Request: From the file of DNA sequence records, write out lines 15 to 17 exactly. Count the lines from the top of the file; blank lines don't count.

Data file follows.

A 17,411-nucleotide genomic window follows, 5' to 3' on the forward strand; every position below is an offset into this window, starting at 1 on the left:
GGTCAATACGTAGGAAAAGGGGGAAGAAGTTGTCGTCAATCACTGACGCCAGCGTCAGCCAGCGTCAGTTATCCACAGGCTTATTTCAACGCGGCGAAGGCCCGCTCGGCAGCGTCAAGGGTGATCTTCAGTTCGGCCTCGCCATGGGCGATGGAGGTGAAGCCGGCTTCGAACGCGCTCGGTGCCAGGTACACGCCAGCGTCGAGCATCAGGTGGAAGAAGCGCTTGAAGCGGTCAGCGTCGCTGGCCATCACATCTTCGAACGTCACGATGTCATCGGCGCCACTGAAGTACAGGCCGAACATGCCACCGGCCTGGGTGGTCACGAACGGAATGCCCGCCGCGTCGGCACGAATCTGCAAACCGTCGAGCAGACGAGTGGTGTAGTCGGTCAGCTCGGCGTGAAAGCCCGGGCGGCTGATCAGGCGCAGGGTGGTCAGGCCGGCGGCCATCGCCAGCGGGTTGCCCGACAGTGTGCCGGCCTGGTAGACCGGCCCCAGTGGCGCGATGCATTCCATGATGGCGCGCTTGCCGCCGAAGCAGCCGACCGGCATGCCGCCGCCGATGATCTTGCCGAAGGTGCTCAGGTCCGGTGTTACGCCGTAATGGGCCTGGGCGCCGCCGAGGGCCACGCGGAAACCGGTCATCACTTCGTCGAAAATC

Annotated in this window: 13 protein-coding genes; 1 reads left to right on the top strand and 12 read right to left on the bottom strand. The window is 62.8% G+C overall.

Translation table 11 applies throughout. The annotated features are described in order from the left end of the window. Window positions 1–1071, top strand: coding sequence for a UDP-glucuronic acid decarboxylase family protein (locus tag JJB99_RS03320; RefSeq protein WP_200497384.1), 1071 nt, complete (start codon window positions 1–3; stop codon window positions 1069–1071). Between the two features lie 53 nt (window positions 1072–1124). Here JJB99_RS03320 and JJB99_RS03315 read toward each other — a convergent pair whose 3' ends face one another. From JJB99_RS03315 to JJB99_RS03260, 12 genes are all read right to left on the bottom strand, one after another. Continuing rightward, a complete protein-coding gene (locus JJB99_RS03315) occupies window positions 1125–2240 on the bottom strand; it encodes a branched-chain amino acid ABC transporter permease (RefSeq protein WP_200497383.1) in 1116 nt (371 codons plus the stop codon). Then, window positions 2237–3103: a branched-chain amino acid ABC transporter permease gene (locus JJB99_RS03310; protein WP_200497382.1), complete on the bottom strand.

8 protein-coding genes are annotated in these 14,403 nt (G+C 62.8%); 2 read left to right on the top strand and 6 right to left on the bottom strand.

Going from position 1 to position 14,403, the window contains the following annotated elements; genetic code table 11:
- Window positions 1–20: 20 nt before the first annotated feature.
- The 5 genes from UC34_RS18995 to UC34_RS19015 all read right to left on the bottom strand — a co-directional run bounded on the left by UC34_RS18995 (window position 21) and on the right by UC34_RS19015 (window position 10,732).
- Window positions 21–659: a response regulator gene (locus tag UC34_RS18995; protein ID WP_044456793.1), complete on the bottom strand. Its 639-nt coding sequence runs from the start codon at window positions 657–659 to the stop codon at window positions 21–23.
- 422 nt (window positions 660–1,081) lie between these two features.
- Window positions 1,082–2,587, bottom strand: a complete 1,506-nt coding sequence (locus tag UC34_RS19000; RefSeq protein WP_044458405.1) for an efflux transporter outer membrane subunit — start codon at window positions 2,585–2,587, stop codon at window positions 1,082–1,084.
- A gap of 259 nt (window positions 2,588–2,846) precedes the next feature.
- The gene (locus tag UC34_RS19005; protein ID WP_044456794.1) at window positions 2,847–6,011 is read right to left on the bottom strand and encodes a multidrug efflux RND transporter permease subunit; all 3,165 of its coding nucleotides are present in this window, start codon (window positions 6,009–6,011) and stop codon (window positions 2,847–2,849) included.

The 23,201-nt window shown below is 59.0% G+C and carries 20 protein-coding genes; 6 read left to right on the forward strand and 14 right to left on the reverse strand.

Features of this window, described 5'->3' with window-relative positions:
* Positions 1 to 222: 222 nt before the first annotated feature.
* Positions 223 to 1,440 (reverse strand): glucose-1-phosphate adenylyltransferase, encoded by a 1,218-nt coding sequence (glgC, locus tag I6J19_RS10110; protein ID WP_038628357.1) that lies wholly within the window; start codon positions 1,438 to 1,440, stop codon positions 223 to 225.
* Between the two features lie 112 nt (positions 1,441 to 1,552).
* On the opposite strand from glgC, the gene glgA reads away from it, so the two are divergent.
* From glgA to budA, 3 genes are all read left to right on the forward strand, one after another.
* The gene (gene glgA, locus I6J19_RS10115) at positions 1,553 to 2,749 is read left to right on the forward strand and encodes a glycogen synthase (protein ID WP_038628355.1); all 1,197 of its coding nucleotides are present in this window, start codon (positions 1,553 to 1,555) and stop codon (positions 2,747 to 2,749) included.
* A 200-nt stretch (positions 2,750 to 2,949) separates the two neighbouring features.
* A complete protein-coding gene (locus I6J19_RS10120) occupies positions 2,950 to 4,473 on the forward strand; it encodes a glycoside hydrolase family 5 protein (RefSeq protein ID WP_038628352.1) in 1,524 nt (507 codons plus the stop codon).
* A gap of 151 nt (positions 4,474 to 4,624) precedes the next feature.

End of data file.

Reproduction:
Features of this window, described 5'->3' with window-relative positions:
* Positions 1 to 222: 222 nt before the first annotated feature.
* Positions 223 to 1,440 (reverse strand): glucose-1-phosphate adenylyltransferase, encoded by a 1,218-nt coding sequence (glgC, locus tag I6J19_RS10110; protein ID WP_038628357.1) that lies wholly within the window; start codon positions 1,438 to 1,440, stop codon positions 223 to 225.